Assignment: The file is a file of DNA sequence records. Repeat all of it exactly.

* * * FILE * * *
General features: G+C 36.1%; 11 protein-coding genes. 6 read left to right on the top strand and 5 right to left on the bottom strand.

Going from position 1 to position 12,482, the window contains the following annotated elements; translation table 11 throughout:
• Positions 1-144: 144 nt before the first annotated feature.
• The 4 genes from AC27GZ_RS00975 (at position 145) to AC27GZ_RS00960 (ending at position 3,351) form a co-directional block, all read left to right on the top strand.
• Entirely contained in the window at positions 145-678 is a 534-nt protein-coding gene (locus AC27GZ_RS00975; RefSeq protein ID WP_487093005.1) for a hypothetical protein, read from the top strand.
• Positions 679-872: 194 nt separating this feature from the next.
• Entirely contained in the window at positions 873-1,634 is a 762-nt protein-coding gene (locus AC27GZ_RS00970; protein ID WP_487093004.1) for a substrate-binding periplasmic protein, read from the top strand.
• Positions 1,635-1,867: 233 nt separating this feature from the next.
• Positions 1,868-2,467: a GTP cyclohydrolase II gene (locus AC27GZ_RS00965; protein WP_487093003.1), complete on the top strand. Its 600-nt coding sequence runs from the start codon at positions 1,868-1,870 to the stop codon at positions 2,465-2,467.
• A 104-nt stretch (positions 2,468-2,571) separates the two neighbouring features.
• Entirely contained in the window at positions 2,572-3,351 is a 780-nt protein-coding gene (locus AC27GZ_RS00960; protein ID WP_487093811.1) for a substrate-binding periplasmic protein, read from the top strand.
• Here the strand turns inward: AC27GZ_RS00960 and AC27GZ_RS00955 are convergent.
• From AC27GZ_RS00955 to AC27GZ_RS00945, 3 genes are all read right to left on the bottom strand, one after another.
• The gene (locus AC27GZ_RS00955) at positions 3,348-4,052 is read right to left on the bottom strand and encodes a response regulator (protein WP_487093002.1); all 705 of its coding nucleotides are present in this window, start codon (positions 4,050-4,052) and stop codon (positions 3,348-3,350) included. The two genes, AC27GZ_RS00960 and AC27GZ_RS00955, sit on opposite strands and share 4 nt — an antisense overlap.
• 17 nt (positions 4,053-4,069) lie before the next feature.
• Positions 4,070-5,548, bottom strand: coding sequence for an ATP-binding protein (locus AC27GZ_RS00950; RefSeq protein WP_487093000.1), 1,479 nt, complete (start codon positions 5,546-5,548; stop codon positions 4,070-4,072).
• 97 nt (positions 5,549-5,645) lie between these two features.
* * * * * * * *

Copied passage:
General features: G+C 36.1%; 11 protein-coding genes. 6 read left to right on the top strand and 5 right to left on the bottom strand.

Going from position 1 to position 12,482, the window contains the following annotated elements; translation table 11 throughout:
• Positions 1-144: 144 nt before the first annotated feature.
• The 4 genes from AC27GZ_RS00975 (at position 145) to AC27GZ_RS00960 (ending at position 3,351) form a co-directional block, all read left to right on the top strand.
• Entirely contained in the window at positions 145-678 is a 534-nt protein-coding gene (locus AC27GZ_RS00975; RefSeq protein ID WP_487093005.1) for a hypothetical protein, read from the top strand.
• Positions 679-872: 194 nt separating this feature from the next.
• Entirely contained in the window at positions 873-1,634 is a 762-nt protein-coding gene (locus AC27GZ_RS00970; protein ID WP_487093004.1) for a substrate-binding periplasmic protein, read from the top strand.
• Positions 1,635-1,867: 233 nt separating this feature from the next.
• Positions 1,868-2,467: a GTP cyclohydrolase II gene (locus AC27GZ_RS00965; protein WP_487093003.1), complete on the top strand. Its 600-nt coding sequence runs from the start codon at positions 1,868-1,870 to the stop codon at positions 2,465-2,467.
• A 104-nt stretch (positions 2,468-2,571) separates the two neighbouring features.
• Entirely contained in the window at positions 2,572-3,351 is a 780-nt protein-coding gene (locus AC27GZ_RS00960; protein ID WP_487093811.1) for a substrate-binding periplasmic protein, read from the top strand.
• Here the strand turns inward: AC27GZ_RS00960 and AC27GZ_RS00955 are convergent.
• From AC27GZ_RS00955 to AC27GZ_RS00945, 3 genes are all read right to left on the bottom strand, one after another.
• The gene (locus AC27GZ_RS00955) at positions 3,348-4,052 is read right to left on the bottom strand and encodes a response regulator (protein WP_487093002.1); all 705 of its coding nucleotides are present in this window, start codon (positions 4,050-4,052) and stop codon (positions 3,348-3,350) included. The two genes, AC27GZ_RS00960 and AC27GZ_RS00955, sit on opposite strands and share 4 nt — an antisense overlap.
• 17 nt (positions 4,053-4,069) lie before the next feature.
• Positions 4,070-5,548, bottom strand: coding sequence for an ATP-binding protein (locus AC27GZ_RS00950; RefSeq protein WP_487093000.1), 1,479 nt, complete (start codon positions 5,546-5,548; stop codon positions 4,070-4,072).
• 97 nt (positions 5,549-5,645) lie between these two features.